Community banks have come out swinging in the tough game of mortgage lending. The biggest movers are showing that tenacity, long-range planning and experience can go a long way.

And despite predictions of record low origination levels for this year, community banks say they are building personalized service and their ties to the community to stay active and competitive.

"We got a reasonable amount of business from local builders and realtors," said John R. Lamb, executive vice president of Community First Bank in Jacksonville, Fla., whose slogan is "Small Bank. Big Service."

After only a year in the mortgage business, Crescent Bank and Trust Co. in Jasper, Ca., is going ahead full throttle, successfully pitting an experienced staff against much bigger opponents.

"This team of professionals has been competing against some of the biggest southeastern institutions for 25 years," said Michael Caton, president of Crescent.

Rating Based on Servicing

To stay competitive, Carolina First Corp., Greenville, S.C., acquired a mortgage company in the middle of the state to take advantage of the burgeoning real estate market around Columbia.

The American Banker ranking of the most active community banks in mortgages appears on page 12A. The ranking is based on total servicing - mortgages held and those serviced for others - at banks with assets of $1 billion of less.

The top institutions gained little over the previous year's figures with No. 1 Bank of North America Bancorp, Fort Lauderdale, Fla., actually dropping off 1.2% from 1992's showing.

Other banks - such as No. 2 Central Mortgage Bancshares, Warrensburg, Mo., and Lombard, Ill.-based West Suburban Bancorp - fared better last year with strong jumps in their servicing portfolios.

Community First placed fifth, with $550 million in total loans serviced.

The Florida bank showed an 80% gain over 1992 figures, a jump Mr. Lamb - who also heads up the mortgage division - attributed to a lot hustle on the part of its loan officers.

Community First, which also operates in the Tampa-St. Petersburg area, built its servicing portfolio from loans it originated.

Many of the bank's officers bring in business through their ties to civic and professional associations that have allowed them to network within the area.

The strongest improvement, however, came from banks further down the list.

Carolina First placed 10th overall with $459 million of total mortgages serviced.

The company went to all ends of South Carolina for business.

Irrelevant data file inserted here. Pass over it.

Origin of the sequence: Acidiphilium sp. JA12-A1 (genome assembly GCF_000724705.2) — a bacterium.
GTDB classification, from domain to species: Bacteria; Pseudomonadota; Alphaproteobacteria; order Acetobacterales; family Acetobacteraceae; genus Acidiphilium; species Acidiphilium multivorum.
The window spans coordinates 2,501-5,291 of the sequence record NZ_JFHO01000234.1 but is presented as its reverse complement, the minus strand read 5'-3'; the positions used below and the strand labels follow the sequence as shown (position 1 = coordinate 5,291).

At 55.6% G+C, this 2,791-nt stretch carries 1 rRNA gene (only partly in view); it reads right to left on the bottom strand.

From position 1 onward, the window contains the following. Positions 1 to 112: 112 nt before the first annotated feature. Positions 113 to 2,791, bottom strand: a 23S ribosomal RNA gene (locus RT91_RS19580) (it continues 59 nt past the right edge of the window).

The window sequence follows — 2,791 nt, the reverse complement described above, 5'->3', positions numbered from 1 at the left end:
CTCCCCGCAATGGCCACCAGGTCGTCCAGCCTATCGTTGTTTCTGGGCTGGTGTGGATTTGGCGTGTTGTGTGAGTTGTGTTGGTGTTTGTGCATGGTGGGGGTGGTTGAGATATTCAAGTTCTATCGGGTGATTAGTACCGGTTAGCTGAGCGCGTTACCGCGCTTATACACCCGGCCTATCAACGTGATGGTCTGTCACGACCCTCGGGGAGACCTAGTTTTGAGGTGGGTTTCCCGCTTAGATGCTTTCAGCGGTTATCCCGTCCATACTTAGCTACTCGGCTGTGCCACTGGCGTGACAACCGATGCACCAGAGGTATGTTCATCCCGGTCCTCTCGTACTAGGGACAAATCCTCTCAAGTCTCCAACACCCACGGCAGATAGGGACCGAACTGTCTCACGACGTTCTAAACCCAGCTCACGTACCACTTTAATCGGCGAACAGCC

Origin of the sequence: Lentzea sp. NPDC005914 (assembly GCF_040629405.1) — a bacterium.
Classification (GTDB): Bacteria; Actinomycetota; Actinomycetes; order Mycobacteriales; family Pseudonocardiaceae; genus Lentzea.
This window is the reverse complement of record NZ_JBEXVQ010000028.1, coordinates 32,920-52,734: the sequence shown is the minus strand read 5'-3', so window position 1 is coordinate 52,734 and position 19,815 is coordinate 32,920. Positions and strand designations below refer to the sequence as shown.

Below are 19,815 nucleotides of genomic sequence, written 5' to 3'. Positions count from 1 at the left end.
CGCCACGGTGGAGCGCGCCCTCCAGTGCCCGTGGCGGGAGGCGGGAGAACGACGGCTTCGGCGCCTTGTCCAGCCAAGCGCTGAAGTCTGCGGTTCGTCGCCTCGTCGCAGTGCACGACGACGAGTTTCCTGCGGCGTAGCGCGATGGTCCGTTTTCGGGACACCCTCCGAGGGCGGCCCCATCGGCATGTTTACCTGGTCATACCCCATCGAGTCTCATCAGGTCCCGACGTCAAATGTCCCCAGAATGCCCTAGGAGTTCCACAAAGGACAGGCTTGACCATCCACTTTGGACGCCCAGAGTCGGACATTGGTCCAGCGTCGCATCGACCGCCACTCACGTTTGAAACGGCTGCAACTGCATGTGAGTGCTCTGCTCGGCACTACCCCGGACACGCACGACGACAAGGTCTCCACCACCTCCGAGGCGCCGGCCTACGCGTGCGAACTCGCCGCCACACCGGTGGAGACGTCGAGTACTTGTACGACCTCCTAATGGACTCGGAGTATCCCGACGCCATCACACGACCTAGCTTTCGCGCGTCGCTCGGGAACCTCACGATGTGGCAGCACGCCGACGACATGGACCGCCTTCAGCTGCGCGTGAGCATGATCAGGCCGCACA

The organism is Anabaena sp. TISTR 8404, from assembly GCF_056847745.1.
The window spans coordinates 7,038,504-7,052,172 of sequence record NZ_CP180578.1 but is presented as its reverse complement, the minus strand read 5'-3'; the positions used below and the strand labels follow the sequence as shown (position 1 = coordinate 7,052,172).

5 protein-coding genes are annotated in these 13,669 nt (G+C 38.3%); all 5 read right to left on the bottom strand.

According to Joseph Reynolds, president of Carolina First Mortgage Co., the company increased its servicing by 179%, mainly by buying and selling between subsidiaries located in strategic cities throughout South Carolina.

Canvassing the State

"We want to have all the services we can offer and all the business we can get,"

The subsidiaries, a mortgage company, a thrift, and a commercial bank, canvass South Carolina from Greenville in the north, to Myrtle Beach on the coast, to Columbia in midstate.

The strategy works, according to Mr. Reynolds, whose unit has been fed a steady stream of adjustable-rate mortgages from the other subsidiaries ever since the market switched over.

Carolina First is pricing competitively, and this year the company is aggressively pursuing the Federal Housing Administrations and Veterans Administration loan markets"which up till now we didn't pay much attention to."

Despite this year's bad tidings for the industry Crescent Bank and Trust's Mr. Caton has no regrets about getting into the mortgage business.

"We made a conscious decision, after seeing banks lose market share, to go into areas of business we could carve a niche in," he said.

The Georgia bank wanted to increase fee income and chose to do so by building a wholesale banking enterprise. Starting its servicing operation from scratch, it built the portfolio to more than $246 million.

The secret, Mr. Caton said, is to follow the lead of the big boys.

"It's a level playing field," he said.

"Most of our major competition is playing the same game.

The bank decided not to play a pricing game but to completely hedge its pool of loans and bring in an experienced mortgage team.

"We've pretty much proven that we can do it," Mr. Caton said. "We're never going to be a major competitor, but we hold our own."

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